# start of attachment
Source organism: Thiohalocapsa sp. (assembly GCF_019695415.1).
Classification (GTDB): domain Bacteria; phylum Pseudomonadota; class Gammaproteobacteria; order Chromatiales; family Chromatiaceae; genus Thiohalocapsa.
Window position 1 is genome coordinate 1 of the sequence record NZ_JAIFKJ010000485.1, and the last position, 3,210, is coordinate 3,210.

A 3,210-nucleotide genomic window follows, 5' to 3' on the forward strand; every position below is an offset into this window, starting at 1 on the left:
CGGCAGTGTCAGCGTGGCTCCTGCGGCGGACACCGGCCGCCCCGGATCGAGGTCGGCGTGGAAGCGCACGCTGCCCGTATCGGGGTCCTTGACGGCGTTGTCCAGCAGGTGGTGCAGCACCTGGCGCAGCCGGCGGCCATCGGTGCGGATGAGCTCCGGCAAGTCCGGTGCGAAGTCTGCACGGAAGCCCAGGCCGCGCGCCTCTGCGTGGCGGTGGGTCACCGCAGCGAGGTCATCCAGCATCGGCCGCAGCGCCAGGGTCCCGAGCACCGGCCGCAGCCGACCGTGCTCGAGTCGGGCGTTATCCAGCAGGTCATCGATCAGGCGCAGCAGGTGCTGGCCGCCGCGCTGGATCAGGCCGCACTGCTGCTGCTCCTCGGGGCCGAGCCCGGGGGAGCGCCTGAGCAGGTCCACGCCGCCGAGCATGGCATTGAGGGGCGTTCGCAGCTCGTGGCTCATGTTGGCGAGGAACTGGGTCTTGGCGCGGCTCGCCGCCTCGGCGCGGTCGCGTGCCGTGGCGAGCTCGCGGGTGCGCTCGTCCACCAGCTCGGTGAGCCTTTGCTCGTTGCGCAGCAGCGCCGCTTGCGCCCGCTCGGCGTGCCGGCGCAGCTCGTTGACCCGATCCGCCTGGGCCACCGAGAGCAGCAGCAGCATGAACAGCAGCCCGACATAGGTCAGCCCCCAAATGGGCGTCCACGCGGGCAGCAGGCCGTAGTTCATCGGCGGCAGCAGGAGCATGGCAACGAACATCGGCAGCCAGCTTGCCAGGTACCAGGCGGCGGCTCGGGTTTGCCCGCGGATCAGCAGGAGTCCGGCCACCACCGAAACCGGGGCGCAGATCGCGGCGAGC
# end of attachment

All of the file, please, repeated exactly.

Source organism: Thiohalocapsa sp. (assembly GCF_019695415.1).
Classification (GTDB): domain Bacteria; phylum Pseudomonadota; class Gammaproteobacteria; order Chromatiales; family Chromatiaceae; genus Thiohalocapsa.
Window position 1 is genome coordinate 1 of the sequence record NZ_JAIFKJ010000485.1, and the last position, 3,210, is coordinate 3,210.

A 3,210-nucleotide genomic window follows, 5' to 3' on the forward strand; every position below is an offset into this window, starting at 1 on the left:
CGGCAGTGTCAGCGTGGCTCCTGCGGCGGACACCGGCCGCCCCGGATCGAGGTCGGCGTGGAAGCGCACGCTGCCCGTATCGGGGTCCTTGACGGCGTTGTCCAGCAGGTGGTGCAGCACCTGGCGCAGCCGGCGGCCATCGGTGCGGATGAGCTCCGGCAAGTCCGGTGCGAAGTCTGCACGGAAGCCCAGGCCGCGCGCCTCTGCGTGGCGGTGGGTCACCGCAGCGAGGTCATCCAGCATCGGCCGCAGCGCCAGGGTCCCGAGCACCGGCCGCAGCCGACCGTGCTCGAGTCGGGCGTTATCCAGCAGGTCATCGATCAGGCGCAGCAGGTGCTGGCCGCCGCGCTGGATCAGGCCGCACTGCTGCTGCTCCTCGGGGCCGAGCCCGGGGGAGCGCCTGAGCAGGTCCACGCCGCCGAGCATGGCATTGAGGGGCGTTCGCAGCTCGTGGCTCATGTTGGCGAGGAACTGGGTCTTGGCGCGGCTCGCCGCCTCGGCGCGGTCGCGTGCCGTGGCGAGCTCGCGGGTGCGCTCGTCCACCAGCTCGGTGAGCCTTTGCTCGTTGCGCAGCAGCGCCGCTTGCGCCCGCTCGGCGTGCCGGCGCAGCTCGTTGACCCGATCCGCCTGGGCCACCGAGAGCAGCAGCAGCATGAACAGCAGCCCGACATAGGTCAGCCCCCAAATGGGCGTCCACGCGGGCAGCAGGCCGTAGTTCATCGGCGGCAGCAGGAGCATGGCAACGAACATCGGCAGCCAGCTTGCCAGGTACCAGGCGGCGGCTCGGGTTTGCCCGCGGATCAGCAGGAGTCCGGCCACCACCGAAACCGGGGCGCAGATCGCGGCGAGC